Rush Creek flows towards Mono Lake in the distance. Photo by Chris Austin.
Late winter storms and a heavy snow pack kept Tioga Pass closed weeks later than normal this year. That’s not necessarily something you want to hear if you live in the little mountain town of Lee Vining where residents wait expectantly for Tioga Pass, their major thoroughfare to the West, to open every year. But Lee Vining residents are getting a special treat this year. All that snow that kept Tioga Pass closed so long is melting and causing the level of Mono Lake, the life blood of Lee Vining, to rise.
Mono Lake has a troubled history and is a victim of the great California water wars of the early 1900s. During the early part of last century Los Angeles needed water to grow. An inauspicious plan was launched to divert water from Eastern Sierra lakes and the Owens River and channel it through aqueducts to storage basins around the Los Angeles area giving L.A. the water it needed to grow.
After years of water diversion that nearly destroyed Mono Lake’s ecosystem completely, environmental advocates in the 1980s were finally able to convince the state officials that Mono Lake was a rare gem that should be saved and complete diversion of the streams that feed Mono Lake was halted. Since then a steady flow of water has been allowed to enter the lake raising it little by little.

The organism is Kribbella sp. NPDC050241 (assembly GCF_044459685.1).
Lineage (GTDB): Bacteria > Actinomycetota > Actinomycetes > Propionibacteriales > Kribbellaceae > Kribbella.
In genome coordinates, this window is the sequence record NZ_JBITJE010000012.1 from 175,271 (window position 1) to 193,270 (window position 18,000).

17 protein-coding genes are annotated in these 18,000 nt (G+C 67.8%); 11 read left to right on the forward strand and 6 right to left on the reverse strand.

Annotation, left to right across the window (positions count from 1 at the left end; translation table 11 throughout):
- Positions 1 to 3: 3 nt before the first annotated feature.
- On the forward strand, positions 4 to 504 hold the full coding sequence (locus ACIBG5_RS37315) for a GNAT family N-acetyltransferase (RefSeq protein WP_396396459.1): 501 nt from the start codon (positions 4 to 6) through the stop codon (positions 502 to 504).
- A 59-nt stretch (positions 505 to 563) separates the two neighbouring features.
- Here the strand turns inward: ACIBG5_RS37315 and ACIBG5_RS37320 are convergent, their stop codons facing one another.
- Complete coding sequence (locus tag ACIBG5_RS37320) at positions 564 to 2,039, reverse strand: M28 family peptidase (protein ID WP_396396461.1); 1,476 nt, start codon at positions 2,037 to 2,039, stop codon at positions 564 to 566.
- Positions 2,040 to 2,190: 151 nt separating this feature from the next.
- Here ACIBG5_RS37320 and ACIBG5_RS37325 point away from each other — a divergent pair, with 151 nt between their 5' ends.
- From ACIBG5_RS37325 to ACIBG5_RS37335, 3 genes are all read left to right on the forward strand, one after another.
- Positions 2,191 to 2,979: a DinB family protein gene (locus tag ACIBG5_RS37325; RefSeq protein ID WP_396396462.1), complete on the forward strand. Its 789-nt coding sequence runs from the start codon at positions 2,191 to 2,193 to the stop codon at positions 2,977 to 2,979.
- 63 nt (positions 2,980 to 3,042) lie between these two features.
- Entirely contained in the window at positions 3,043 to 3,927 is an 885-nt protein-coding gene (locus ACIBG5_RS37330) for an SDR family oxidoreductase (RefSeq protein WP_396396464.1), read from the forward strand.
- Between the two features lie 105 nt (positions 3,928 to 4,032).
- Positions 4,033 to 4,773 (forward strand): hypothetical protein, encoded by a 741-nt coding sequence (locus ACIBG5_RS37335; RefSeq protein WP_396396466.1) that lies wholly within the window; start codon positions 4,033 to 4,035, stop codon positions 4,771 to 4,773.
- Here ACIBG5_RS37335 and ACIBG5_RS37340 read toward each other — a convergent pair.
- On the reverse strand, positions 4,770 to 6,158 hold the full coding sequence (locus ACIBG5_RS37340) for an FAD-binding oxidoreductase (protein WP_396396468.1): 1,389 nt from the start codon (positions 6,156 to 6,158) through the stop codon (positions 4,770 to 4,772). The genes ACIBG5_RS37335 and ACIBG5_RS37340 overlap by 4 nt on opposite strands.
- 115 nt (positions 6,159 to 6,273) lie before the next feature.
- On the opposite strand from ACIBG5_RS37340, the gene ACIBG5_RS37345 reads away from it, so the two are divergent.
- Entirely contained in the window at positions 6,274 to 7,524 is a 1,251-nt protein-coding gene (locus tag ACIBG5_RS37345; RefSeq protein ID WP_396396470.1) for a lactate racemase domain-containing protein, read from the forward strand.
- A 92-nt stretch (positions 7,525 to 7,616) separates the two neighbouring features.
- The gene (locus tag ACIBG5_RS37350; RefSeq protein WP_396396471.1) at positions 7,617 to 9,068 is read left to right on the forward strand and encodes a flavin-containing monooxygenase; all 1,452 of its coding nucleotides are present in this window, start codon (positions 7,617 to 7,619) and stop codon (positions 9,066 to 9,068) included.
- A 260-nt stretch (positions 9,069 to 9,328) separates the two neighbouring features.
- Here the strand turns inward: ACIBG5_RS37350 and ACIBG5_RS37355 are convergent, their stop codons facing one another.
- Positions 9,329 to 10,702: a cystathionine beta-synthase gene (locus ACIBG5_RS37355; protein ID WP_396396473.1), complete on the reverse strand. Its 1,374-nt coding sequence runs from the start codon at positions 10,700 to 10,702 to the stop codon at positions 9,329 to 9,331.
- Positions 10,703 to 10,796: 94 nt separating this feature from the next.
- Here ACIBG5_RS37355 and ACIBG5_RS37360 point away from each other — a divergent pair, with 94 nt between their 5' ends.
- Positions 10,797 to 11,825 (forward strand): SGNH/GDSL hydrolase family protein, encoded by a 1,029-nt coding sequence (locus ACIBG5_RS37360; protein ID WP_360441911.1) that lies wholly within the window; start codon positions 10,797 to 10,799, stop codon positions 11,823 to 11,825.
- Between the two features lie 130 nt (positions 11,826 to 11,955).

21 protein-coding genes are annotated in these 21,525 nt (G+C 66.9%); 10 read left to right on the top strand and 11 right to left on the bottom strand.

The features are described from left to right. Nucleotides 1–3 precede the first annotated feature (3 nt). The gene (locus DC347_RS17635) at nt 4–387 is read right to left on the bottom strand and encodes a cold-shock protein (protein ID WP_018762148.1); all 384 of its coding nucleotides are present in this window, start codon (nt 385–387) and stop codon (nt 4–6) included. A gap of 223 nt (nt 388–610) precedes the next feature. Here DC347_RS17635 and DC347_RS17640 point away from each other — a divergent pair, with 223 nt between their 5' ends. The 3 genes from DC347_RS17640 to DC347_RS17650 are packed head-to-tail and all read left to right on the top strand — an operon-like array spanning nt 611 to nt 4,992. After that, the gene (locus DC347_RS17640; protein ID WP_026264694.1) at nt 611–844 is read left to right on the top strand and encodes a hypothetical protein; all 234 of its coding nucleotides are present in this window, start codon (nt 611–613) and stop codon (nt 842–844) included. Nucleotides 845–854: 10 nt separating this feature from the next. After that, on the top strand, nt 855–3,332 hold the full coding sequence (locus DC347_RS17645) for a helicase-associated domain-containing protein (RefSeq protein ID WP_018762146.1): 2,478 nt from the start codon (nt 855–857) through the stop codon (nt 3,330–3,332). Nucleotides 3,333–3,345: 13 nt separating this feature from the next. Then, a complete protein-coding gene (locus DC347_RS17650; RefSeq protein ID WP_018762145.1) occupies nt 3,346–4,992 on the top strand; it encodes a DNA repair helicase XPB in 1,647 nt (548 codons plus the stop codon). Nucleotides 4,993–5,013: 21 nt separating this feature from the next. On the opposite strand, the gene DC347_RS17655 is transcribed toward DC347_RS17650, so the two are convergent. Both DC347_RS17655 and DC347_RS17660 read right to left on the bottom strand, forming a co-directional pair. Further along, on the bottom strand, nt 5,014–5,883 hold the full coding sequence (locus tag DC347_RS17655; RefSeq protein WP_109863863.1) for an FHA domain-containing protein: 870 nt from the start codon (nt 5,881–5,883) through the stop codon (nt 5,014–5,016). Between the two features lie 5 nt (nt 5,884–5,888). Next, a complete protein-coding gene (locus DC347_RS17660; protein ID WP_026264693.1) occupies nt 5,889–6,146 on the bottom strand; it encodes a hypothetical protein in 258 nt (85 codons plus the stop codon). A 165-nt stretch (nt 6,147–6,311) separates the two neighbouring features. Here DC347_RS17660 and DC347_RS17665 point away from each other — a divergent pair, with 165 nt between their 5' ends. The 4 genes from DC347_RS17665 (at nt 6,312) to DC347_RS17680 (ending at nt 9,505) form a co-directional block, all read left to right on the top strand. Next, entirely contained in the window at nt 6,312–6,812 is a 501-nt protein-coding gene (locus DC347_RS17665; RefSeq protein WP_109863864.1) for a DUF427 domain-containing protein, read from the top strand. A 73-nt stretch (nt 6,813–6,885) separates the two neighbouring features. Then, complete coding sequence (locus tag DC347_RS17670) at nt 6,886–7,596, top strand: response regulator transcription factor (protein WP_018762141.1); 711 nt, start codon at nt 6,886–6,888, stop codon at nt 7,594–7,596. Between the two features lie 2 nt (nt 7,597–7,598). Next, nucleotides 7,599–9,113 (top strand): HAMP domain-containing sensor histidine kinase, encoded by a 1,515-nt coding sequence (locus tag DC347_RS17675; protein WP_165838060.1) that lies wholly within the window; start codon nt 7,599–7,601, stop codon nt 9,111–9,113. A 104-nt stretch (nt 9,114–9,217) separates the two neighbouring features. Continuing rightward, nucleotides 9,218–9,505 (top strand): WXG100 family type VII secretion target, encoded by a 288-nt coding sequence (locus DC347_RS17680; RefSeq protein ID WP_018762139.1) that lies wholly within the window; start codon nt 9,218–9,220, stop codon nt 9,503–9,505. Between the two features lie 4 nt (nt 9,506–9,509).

Over the last few weeks Mono Lake has seen the benefit of this years overly wet winter as many of the surrounding lakes used by LADWP and SCE to send water to L.A. and generate power have filled overcapacity adding extra water to that which flows into Mono Lake on a normal year. Already this year Mono Lake has risen over a quarter of a foot since June 1st and is currently rising about an inch a week. Currently the level of Mono Lake is 6,382ft, the second highest recorded level for the lake since the plan to refill the lake was enacted.
To find out more about Mono Lake and what you can do to help protect its rare beauty visit the Mono Lake Committee at MonoLake.org